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Maritime Intermezzo

Introduction

We hope you'll join our BLOG as we explore and collaborate to implement solutions to the common challenges we share in our businesses.

Discussion topics include: Arbitration, Admiralty and Maritime Law, Big Data, Brokering, Chartering, Insurance...

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Last October 2015 in a 3-0 decision the U.S. Court of Appeals’ 2nd Circuit ruled that the U.S. Environmental Protection Agency (EPA)  failed in its responsibility under the Clean Water Act to protect U.S. waters from aquatic invasive species introduced by ship’s ballast water discharge.

The Court's decision had ramifications for the EPA, USCG and ships trading in waters across the US from the East Coast to the Great Lakes and rivers to the Gulf of Mexico, West Coast, Hawaii and Alaska.

In summary the Court held that the EPA ballast water discharge permit was ineffective and would not protect U.S. waters from future invasions of nonnative species.

Act Global Group reported in September 2016 that the state of California's Land's Commission has proposed amendments to sections 2270 and 2271 in Article 4.5 of Title 2, Division 3, Chapter 1 of the California Code of Regulations. Or what was formerly called the Ballast Water Management Fee and is now described as the Marine Invasive Species Fee.

Last week California leaders and lawmakers gathered to celebrate the 10th anniversary of Assembly Bill 32. The Bill established the state’s first emission's cap-and-trade program. The program allows companies to buy permits to pollute and sets a target for reducing emissions to 1990 levels by the year 2020.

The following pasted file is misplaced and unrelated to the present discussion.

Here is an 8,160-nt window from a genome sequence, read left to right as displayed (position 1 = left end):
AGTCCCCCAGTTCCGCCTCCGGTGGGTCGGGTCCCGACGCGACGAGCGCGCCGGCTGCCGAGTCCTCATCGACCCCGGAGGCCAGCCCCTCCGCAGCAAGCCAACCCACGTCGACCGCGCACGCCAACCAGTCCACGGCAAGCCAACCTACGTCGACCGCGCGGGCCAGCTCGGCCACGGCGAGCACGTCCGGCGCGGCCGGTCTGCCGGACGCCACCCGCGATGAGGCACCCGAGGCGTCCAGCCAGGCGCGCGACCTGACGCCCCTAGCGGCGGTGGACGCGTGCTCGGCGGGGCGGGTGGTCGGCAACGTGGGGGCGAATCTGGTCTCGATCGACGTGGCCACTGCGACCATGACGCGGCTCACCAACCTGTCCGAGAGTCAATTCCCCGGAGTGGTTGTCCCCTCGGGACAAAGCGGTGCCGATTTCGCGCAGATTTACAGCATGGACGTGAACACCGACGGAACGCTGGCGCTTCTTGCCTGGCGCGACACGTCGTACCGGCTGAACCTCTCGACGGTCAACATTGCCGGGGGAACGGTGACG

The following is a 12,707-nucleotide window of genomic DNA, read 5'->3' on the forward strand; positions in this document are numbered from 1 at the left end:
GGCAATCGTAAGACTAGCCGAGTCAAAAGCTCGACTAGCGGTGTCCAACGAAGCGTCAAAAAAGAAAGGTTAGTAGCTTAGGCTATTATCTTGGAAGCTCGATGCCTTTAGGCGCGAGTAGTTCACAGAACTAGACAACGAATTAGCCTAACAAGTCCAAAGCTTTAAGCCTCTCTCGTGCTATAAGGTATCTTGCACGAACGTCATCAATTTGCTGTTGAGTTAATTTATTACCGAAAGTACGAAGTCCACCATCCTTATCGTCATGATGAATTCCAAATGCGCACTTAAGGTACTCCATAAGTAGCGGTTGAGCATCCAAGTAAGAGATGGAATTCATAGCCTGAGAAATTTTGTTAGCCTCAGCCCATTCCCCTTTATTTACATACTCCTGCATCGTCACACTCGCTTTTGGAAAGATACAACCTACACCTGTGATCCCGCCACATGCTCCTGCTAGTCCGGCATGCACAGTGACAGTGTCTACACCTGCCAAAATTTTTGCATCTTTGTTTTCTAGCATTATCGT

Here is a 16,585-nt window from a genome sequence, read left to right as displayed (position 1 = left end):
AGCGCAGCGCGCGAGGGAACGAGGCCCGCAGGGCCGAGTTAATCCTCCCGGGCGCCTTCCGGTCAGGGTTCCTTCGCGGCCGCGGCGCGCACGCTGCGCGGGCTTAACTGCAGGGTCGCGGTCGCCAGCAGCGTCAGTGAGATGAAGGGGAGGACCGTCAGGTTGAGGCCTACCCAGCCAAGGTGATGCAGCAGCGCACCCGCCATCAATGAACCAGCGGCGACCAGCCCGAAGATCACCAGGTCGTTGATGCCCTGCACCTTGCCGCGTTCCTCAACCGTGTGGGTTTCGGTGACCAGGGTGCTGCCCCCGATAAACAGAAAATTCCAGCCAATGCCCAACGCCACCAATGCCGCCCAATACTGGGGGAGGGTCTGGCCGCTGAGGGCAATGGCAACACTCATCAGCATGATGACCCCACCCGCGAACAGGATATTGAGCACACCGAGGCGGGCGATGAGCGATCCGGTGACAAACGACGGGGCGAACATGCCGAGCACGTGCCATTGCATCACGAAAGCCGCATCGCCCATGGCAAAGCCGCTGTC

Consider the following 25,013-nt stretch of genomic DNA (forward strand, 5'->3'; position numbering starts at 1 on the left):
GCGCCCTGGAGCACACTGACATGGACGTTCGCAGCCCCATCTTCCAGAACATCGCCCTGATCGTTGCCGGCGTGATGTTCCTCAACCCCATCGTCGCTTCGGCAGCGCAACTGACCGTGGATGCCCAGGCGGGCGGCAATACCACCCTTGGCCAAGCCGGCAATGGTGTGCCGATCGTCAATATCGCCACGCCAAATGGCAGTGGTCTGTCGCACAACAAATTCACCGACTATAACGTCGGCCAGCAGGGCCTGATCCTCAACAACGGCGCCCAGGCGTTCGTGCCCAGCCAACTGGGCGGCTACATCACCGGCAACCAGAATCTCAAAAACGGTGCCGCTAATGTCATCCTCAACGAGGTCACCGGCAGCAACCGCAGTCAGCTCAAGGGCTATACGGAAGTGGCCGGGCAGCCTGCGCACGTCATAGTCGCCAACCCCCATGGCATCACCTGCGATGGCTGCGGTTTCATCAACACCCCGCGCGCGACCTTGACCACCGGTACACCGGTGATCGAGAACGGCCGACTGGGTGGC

In September Act Global Group reported that California's legislature, Democrats and Republicans, had extended the original Bill out to 2030 and set even more ambitious goals for green house gases (GHG) and particulate matter/black carbon (PM) reductions. The "new" Bill 32 accompanied by AB 197 is simple and sweeping. The Bill codifies the requirement to reduce GHG, heat trapping emissions, to 40% below 1990 levels by 2030.

California now has the most aggressive carbon reduction targets in North America and will impose stricter limits on emissions from factories, power plants and mobile sources - trucks, trains, ships and planes.

For responsible shipping the good news is that AB 197 refines California's climate change programs in two ways: greater legislative oversight and transparency in implementation and secondly the policies must address those communities most impacted by climate change and air pollution.

The bad news is the Bill goes into effect January 2017.

In life, risk management requires us to weigh the costs of our decisions. Follow the posted speed limit? Jump a red light? Build more and bigger ships in an already saturated market? Do we give up when the going gets tough? Do we rely on the facts or on fact resistant press releases...

Risk management has kept our species alive. We see patterns and quickly deduce, rightly or wrongly, friend or foe, fight or flee. We even see patterns where none exist. We routinely consider factors that aren't relevant and ignore those that are. It is just how our brains work. We let emotion influence the importance of the variables. Find a pattern and keep life simple. As seen in container shipping circles bigger must be better (or was) so let's all build even bigger container ships just as the global economies go into a slow cycle...